Review: Skyshine's Bedlam23 Sep 2015 0
We picked the wrong year to go to Burning Man
Skyshine's Bedlam is one of the most brutally unsentimental games I have ever played. This is a tactical combat game where the average squaddies' life expectancy makes X-Com look like a day at the paintball range. Your troops in Bedlam aren't faceless minions, either -- each one is an individual that Skyshine have taken the trouble to gloss with an backstory and a lavishly drawn character portrait. Skyshine want you to feel it when somebody dies, and with the game's unusually possessive title, they seem to want you to remember who killed the guy.
Bedlam is the latest pretender to the throne of FTL. In the three years since FTL's debut, many games have attempted to replicate its genre-defining mix of tactical combat, customisation, and roguelike replayability. Like all of its fellow challengers so far, Bedlam isn't in danger of knocking FTL from its perch, but it's definitely one of the most credible claimants yet.
Bedlam takes place in a post-apocalyptic future where all that remains of civilisation exists within the walls of Bysantine, the last city. The world beyond the gates is the titular Bedlam, a wasteland overrun with amoral marauders, abhuman cyborgs and mutants, and robots gone rogue. If that menagerie of villains looks cliche on paper, it's decidedly not when seen in motion -- Bedlam's art is directed by Dark Horse graphic novelist John Mueller, and his style papers over every corner of the game.
I bet you say that to all the dozer crews.
You lead a team of adventurers exploring the wastes in one of several unlockable Dozers, a giant rolling mothership where you store perishable supplies like oil, food, and power cells that fuel your journey across the map in search of a fabled second city. In FTL-like fashion, you'll uncover semi-random encounters along the way, some of which are text-based choose-your-own adventures and others which are resolved in turn-based square-grid combat using your crew.
The text adventures are occasionally fairly long and always pleasingly atmospheric, though this genre is an ungainly vehicle for interactive fiction. Like FTL, Bedlam is a game that's intended to be played over and over again (you only unlock new dozers and crews by successfully crossing the map at moderate difficulty or harder) so before long you'll be seeing the same vignettes for a second time.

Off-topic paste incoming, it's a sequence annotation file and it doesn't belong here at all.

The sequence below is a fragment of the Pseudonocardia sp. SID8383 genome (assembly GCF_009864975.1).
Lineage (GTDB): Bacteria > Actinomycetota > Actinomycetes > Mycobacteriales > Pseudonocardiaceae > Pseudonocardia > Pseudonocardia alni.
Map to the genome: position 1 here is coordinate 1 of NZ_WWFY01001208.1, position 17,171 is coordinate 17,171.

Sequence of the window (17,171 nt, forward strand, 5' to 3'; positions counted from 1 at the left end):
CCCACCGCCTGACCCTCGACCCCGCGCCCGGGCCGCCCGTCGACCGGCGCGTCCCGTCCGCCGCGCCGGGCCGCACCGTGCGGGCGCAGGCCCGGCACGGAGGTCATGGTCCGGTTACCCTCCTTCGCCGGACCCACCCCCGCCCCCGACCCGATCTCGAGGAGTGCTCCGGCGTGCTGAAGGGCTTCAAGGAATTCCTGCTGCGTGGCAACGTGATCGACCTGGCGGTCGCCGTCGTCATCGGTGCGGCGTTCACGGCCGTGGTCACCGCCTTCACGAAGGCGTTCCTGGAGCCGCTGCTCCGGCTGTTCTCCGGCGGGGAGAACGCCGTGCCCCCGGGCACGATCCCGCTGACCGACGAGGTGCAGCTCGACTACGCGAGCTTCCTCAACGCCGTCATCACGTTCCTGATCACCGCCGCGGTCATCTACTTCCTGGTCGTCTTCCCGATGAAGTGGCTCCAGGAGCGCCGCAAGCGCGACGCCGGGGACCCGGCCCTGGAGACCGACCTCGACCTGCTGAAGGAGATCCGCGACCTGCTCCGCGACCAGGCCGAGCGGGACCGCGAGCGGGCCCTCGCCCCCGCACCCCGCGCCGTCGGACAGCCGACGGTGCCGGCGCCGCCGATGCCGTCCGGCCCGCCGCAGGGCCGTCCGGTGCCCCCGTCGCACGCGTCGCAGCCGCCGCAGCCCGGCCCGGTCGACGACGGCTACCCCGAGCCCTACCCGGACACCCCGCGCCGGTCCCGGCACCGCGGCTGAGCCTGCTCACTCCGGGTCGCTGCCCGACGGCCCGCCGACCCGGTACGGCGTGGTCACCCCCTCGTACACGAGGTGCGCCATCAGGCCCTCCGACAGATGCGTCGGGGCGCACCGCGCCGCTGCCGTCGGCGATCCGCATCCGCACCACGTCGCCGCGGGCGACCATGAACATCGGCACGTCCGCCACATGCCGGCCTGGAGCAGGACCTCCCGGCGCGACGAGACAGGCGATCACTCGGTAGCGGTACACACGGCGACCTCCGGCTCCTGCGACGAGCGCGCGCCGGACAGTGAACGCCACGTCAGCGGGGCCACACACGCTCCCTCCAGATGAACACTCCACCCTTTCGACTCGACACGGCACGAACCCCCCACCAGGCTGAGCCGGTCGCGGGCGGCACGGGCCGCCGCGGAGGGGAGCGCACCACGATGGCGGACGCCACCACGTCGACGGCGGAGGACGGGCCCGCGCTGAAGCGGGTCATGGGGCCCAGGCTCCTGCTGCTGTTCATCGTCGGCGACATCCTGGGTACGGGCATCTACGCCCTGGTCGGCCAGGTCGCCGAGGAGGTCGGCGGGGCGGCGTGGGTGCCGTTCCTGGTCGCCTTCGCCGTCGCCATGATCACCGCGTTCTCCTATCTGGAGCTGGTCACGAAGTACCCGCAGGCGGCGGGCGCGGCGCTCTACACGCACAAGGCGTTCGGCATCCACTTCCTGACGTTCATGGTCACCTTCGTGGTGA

Skyshine took the trouble to write eulogies -- I mean bios for every character.
Encounters that result in combat begin with you choosing a crew. Your characters are divided into four classes, each with different health, damage per attack, and movement radius; there's a sniper class, a low-damage tank class, a shotgunner whose weapon knocks opponents, and a moderately powerful pistoleer who automatically retaliates against any assailant whose attack he manages to survive. You can bring as many fighters as you like to any fight (up to six), but choosing to bring fewer means that you'll take home greater rewards -- a clever little push-your-luck mechanic.
The character classes are clearly defined and all useful -- but they're also all terribly fragile. This is where that brutal unsentimentally comes in. It's common to lose at least one character in a fight and not unusual to lose everyone. Bedlam gives you an option to retreat on your turn at the cost of whatever supplies you might have won, and because your dozer is constantly haemorrhaging fuel and food retreat can't become a habit. But replacements for dead and wounded fighters can only come from random encounters, making your crew as scarce of a currency as consumables. You're always on the edge of defeat in Bedlam.
Just like an Indiana Jones travel montage.
Constantly rubbing elbows with death makes winning especially exciting, but it does give the game an oppressive atmosphere. Bedlam feels very carefully balanced to me -- it's possible to bounce back from early disastrous encounters and unlucky dice rolls even at high difficulties -- but it's a game that's not recommended for anyone trying to quit smoking or nail-biting. The moment that you get attached to your Level-3 veteran deadeye is surely the moment she gets immolated by a marauder's molotov.
The combat in Bedlam is never less than interesting. The three enemy factions are nicely distinct from one another and require you to adapt your play style to their strengths. Mutants, for example, gain a point of health every turn, forcing you to play more aggressively to win before your enemies turn into a squad of late-career Mark McGwires. The dozer can be customised with powerful weapons that require plundered energy cells to use, which ties the tactical game nicely into the strategic layer. Aside from your crew's eagerness for the grave, the only annoying rough spot in the combat is the quirks of the UI, which occasionally make it difficult to understand when your enemies are in range of your team's attacks.
Bedlam's high body count makes it seem harder than it actually is -- it's probably not a million miles away from FTL's difficulty -- but the special joy it takes in slaughtering your crew enhances the effect. It's a memorable game with interesting combat and exceptional visual panache. Just keep some Elizabeth Kuler-Ross handy while you're playing it.